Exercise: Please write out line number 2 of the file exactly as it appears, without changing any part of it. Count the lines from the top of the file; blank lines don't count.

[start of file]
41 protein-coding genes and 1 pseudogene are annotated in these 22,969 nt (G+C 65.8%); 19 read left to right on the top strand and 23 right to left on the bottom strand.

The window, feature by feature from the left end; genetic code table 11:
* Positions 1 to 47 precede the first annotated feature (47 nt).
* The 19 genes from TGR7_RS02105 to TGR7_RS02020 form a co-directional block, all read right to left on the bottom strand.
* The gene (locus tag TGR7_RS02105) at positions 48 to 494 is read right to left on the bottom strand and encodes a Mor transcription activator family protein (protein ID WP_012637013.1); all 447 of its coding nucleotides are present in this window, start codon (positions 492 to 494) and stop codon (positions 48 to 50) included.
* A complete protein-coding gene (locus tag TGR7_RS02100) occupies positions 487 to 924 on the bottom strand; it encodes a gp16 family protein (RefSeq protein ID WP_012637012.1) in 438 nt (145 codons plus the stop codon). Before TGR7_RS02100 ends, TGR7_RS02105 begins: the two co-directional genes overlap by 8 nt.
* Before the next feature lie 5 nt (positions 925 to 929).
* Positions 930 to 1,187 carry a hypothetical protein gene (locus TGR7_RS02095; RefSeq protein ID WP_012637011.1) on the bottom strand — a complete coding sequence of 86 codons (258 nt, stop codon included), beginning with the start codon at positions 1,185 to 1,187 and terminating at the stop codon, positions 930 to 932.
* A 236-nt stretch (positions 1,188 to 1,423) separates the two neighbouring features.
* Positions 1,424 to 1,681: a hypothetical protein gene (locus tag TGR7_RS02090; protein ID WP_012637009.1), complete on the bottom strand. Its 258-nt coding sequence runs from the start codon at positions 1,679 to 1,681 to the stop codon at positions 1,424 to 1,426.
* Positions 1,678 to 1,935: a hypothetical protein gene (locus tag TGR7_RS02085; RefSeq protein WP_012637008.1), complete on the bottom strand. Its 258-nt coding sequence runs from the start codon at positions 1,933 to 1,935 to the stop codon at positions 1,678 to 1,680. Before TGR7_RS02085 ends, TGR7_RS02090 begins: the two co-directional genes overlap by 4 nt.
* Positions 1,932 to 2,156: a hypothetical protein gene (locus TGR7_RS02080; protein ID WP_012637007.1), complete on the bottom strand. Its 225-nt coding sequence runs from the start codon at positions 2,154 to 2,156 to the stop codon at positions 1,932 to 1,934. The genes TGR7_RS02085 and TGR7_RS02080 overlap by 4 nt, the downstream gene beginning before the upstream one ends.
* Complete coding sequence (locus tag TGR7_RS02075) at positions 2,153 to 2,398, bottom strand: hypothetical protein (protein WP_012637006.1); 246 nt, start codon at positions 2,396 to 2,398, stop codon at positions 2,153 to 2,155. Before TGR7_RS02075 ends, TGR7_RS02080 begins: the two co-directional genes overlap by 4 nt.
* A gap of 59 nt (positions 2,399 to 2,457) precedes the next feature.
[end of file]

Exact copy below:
The window, feature by feature from the left end; genetic code table 11: